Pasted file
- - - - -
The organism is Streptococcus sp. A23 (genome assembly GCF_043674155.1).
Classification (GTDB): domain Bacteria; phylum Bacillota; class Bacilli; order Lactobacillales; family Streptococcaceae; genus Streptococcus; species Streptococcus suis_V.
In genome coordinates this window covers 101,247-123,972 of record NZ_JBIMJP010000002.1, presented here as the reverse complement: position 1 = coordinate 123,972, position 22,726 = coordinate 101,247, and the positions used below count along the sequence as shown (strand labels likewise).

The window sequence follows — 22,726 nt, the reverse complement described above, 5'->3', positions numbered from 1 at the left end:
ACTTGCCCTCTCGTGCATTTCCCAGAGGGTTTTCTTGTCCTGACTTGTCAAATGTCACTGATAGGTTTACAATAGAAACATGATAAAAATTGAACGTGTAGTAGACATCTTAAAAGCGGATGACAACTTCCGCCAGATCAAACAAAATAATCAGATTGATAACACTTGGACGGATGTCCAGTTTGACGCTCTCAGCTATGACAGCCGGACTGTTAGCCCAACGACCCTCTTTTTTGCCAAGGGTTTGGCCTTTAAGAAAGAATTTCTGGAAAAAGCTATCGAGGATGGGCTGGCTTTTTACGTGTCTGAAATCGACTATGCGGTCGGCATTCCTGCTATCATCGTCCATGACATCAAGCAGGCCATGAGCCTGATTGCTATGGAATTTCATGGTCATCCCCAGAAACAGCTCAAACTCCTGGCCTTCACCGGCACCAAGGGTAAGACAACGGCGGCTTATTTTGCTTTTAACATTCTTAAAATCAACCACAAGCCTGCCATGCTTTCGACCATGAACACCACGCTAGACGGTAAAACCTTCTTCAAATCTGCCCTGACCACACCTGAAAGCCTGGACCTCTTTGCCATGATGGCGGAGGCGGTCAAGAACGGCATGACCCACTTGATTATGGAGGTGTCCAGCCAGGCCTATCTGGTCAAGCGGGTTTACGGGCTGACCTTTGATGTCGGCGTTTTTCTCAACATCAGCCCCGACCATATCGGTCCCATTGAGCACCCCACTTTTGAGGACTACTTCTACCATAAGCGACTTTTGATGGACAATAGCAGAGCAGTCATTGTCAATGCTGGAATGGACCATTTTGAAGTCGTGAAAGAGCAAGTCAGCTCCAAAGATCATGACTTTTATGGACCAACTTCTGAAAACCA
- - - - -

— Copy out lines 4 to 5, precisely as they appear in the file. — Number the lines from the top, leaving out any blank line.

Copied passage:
The window sequence follows — 22,726 nt, the reverse complement described above, 5'->3', positions numbered from 1 at the left end:
ACTTGCCCTCTCGTGCATTTCCCAGAGGGTTTTCTTGTCCTGACTTGTCAAATGTCACTGATAGGTTTACAATAGAAACATGATAAAAATTGAACGTGTAGTAGACATCTTAAAAGCGGATGACAACTTCCGCCAGATCAAACAAAATAATCAGATTGATAACACTTGGACGGATGTCCAGTTTGACGCTCTCAGCTATGACAGCCGGACTGTTAGCCCAACGACCCTCTTTTTTGCCAAGGGTTTGGCCTTTAAGAAAGAATTTCTGGAAAAAGCTATCGAGGATGGGCTGGCTTTTTACGTGTCTGAAATCGACTATGCGGTCGGCATTCCTGCTATCATCGTCCATGACATCAAGCAGGCCATGAGCCTGATTGCTATGGAATTTCATGGTCATCCCCAGAAACAGCTCAAACTCCTGGCCTTCACCGGCACCAAGGGTAAGACAACGGCGGCTTATTTTGCTTTTAACATTCTTAAAATCAACCACAAGCCTGCCATGCTTTCGACCATGAACACCACGCTAGACGGTAAAACCTTCTTCAAATCTGCCCTGACCACACCTGAAAGCCTGGACCTCTTTGCCATGATGGCGGAGGCGGTCAAGAACGGCATGACCCACTTGATTATGGAGGTGTCCAGCCAGGCCTATCTGGTCAAGCGGGTTTACGGGCTGACCTTTGATGTCGGCGTTTTTCTCAACATCAGCCCCGACCATATCGGTCCCATTGAGCACCCCACTTTTGAGGACTACTTCTACCATAAGCGACTTTTGATGGACAATAGCAGAGCAGTCATTGTCAATGCTGGAATGGACCATTTTGAAGTCGTGAAAGAGCAAGTCAGCTCCAAAGATCATGACTTTTATGGACCAACTTCTGAAAACCA